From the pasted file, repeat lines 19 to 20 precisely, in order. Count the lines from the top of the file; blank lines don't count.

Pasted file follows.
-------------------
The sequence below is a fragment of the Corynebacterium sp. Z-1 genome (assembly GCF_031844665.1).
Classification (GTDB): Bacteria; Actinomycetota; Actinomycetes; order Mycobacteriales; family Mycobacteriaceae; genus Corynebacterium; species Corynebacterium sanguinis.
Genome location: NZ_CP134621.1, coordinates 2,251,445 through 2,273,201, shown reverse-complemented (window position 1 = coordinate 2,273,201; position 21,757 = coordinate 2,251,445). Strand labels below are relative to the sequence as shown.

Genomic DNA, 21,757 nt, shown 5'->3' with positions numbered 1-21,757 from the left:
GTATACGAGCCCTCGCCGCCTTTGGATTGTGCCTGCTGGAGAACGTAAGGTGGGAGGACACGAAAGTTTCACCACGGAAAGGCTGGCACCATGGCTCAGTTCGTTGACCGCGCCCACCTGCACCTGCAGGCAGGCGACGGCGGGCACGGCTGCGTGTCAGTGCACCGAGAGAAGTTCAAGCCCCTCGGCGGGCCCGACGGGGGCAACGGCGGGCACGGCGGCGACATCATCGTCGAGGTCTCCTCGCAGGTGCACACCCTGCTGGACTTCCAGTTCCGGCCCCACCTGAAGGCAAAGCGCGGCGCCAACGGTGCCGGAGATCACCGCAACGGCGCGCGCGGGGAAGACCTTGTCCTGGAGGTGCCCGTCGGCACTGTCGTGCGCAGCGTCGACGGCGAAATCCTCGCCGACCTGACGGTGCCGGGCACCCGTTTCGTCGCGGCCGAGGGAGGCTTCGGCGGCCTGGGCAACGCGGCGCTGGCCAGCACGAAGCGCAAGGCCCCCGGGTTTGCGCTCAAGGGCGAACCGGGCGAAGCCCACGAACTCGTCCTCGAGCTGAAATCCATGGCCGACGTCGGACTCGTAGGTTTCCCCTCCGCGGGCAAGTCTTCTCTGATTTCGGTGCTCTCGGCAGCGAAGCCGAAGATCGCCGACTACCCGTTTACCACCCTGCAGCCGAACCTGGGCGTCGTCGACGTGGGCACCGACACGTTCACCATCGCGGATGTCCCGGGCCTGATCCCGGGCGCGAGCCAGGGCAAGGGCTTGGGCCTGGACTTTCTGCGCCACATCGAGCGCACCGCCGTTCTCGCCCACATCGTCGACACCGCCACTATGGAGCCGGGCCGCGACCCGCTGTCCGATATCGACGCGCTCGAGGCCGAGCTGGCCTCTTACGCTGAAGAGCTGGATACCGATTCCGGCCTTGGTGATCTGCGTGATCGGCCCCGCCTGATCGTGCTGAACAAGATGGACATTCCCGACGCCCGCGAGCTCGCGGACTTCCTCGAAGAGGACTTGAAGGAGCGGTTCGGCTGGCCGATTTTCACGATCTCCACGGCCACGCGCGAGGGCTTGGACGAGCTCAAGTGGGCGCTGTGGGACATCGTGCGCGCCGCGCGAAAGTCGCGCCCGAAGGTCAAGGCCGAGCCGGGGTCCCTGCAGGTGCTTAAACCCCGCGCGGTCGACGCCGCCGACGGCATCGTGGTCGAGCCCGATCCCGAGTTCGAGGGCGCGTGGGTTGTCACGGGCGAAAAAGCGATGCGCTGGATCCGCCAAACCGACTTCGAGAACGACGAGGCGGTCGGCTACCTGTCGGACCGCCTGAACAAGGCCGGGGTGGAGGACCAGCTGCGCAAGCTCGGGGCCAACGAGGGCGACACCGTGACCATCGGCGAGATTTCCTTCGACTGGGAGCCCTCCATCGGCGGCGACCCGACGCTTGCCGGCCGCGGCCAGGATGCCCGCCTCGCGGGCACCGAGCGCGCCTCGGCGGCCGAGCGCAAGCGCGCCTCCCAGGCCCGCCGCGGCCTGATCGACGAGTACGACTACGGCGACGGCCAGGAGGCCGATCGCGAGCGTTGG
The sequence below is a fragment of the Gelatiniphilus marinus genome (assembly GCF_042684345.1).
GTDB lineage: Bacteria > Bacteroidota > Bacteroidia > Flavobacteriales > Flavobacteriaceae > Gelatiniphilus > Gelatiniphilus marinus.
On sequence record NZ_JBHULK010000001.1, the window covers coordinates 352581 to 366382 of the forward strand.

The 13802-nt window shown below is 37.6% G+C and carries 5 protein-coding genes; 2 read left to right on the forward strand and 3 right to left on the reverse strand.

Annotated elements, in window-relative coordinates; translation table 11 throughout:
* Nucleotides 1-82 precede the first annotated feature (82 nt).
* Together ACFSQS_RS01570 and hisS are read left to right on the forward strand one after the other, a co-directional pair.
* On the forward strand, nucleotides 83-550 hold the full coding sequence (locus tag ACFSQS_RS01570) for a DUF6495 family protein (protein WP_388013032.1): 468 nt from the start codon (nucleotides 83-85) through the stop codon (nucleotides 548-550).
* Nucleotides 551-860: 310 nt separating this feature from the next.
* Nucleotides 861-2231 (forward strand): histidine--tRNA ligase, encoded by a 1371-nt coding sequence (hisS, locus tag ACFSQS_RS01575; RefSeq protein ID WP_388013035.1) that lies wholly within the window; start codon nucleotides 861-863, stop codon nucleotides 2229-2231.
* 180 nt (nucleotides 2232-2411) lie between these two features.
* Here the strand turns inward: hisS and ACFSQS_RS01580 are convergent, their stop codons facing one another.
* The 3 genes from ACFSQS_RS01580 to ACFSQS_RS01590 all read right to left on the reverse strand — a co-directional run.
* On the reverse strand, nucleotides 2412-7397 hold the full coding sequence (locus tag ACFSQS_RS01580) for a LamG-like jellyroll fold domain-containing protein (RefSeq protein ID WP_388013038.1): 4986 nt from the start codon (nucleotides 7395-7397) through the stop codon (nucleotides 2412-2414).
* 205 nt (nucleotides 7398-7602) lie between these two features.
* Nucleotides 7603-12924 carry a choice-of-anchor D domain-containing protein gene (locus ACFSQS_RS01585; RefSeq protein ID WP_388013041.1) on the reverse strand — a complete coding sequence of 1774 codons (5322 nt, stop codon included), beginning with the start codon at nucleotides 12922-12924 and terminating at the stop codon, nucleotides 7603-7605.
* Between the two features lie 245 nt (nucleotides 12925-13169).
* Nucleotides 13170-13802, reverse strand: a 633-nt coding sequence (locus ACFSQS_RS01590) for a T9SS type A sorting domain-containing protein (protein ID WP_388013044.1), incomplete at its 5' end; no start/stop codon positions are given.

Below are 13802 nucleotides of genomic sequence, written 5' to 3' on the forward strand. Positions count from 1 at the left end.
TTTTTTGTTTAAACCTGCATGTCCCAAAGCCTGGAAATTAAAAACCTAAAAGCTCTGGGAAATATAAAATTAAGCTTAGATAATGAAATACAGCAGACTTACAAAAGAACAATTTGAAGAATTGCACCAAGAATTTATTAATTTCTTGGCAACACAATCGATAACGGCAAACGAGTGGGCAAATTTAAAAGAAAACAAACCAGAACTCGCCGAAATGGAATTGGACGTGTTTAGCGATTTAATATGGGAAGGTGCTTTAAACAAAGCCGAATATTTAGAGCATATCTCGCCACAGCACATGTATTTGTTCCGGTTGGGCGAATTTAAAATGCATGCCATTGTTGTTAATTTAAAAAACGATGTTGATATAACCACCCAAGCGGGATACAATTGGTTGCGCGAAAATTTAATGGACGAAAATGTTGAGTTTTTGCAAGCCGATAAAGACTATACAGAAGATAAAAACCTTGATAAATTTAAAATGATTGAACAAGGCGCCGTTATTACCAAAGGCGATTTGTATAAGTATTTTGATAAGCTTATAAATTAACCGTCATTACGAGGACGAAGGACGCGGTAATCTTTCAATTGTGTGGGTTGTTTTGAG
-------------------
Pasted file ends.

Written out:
* On the reverse strand, nucleotides 2412-7397 hold the full coding sequence (locus tag ACFSQS_RS01580) for a LamG-like jellyroll fold domain-containing protein (RefSeq protein ID WP_388013038.1): 4986 nt from the start codon (nucleotides 7395-7397) through the stop codon (nucleotides 2412-2414).
* 205 nt (nucleotides 7398-7602) lie between these two features.